NATIONAL BUREAU OF ECONOMIC RESEARCH
NATIONAL BUREAU OF ECONOMIC RESEARCH

Weijia Dai

University of Maryland
Department of Economics
3114 Tydings Hall
College Park, MD 20742

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NBER Working Papers and Publications

May 2014Banning Foreign Pharmacies from Sponsored Search: The Online Consumer Response
with Matthew Chesnes, Ginger Zhe Jin: w20088
Increased competition from the internet has raised concerns about the quality of prescription drugs sold online. Given the pressure from the Department of Justice, Google agreed to ban pharmacies not certified by the National Association of Boards of Pharmacy (NABP) from sponsored search listings. Using comScore click-through data originated from health-related queries, we study how the ban affects consumer search and click behavior in a difference-in-differences framework using the synthetic control method. We find that non-NABP-certified pharmacies receive fewer clicks after the ban and this effect is heterogeneous. In particular, pharmacies not certified by the NABP, but certified by other sources (other-certified websites), experience an increase in organic clicks that partially offset...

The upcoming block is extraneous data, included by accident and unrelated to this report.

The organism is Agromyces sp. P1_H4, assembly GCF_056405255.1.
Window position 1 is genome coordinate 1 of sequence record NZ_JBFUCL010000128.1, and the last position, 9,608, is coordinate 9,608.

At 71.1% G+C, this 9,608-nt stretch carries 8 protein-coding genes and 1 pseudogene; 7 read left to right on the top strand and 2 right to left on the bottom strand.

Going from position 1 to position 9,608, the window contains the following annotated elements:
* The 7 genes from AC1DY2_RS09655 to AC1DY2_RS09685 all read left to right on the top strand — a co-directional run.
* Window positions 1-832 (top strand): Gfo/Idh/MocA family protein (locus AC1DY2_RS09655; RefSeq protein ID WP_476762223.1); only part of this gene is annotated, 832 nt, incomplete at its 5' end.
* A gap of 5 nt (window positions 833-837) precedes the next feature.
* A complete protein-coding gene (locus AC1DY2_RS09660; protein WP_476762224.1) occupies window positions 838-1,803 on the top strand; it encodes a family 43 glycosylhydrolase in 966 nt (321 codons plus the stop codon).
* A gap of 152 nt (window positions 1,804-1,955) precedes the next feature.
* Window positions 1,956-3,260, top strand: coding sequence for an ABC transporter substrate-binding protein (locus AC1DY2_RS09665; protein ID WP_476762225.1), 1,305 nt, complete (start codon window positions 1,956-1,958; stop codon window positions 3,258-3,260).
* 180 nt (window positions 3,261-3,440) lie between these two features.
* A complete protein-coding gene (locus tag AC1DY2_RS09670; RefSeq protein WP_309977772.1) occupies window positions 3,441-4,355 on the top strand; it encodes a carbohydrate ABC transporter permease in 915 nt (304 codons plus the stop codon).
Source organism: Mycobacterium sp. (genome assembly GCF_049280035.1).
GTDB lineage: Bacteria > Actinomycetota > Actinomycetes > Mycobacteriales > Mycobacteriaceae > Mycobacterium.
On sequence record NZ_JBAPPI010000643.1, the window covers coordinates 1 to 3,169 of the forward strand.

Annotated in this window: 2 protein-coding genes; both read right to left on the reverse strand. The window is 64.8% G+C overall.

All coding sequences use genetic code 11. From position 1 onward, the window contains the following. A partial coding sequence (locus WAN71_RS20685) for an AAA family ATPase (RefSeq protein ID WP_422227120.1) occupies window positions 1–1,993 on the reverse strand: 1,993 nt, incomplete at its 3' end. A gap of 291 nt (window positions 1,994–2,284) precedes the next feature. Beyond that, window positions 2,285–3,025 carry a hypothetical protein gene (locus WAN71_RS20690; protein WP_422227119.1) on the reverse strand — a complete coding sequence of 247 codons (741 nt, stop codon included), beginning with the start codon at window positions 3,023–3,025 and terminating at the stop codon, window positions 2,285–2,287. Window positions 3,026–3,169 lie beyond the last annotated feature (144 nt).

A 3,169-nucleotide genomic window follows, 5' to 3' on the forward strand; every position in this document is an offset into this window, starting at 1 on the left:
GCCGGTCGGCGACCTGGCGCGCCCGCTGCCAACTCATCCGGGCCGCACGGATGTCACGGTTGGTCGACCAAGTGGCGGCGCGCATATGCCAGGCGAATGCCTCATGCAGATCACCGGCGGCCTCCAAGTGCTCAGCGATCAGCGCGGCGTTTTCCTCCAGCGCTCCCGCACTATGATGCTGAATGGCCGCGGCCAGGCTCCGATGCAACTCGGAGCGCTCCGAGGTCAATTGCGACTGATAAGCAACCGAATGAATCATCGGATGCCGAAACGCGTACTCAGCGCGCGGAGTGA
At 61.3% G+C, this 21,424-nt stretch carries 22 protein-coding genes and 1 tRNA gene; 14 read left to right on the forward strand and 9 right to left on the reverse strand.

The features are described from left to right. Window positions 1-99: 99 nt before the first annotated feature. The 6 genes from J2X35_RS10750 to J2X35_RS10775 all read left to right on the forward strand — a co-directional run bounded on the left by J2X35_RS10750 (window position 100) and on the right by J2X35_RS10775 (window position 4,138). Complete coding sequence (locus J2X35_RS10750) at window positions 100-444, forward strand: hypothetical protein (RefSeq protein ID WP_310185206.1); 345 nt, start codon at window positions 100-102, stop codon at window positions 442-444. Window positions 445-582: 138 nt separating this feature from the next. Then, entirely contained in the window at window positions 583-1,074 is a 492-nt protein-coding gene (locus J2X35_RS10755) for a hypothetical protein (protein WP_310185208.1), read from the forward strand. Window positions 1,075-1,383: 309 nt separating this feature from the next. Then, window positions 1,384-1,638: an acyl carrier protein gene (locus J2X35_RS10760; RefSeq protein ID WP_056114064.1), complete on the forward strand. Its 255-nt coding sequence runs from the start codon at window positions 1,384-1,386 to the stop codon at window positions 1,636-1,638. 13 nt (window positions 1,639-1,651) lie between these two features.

Published: Matthew Chesnes & Weijia (Daisy) Dai & Ginger Zhe Jin, 2017. "Banning Foreign Pharmacies from Sponsored Search: The Online Consumer Response," Marketing Science, vol 36(6), pages 879-907.

November 2012Aggregation of Consumer Ratings: An Application to Yelp.com
with Ginger Z. Jin, Jungmin Lee, Michael Luca: w18567
Because consumer reviews leverage the wisdom of the crowd, the way in which they are aggregated is a central decision faced by platforms. We explore this "rating aggregation problem" and offer a structural approach to solving it, allowing for (1) reviewers to vary in stringency and accuracy, (2) reviewers to be influenced by existing reviews, and (3) product quality to change over time. Applying this to restaurant reviews from Yelp.com, we construct an adjusted average rating and show that even a simple algorithm can lead to large information efficiency gains relative to the arithmetic average.

forthcoming in Quantitative Marketing and Economics.

 
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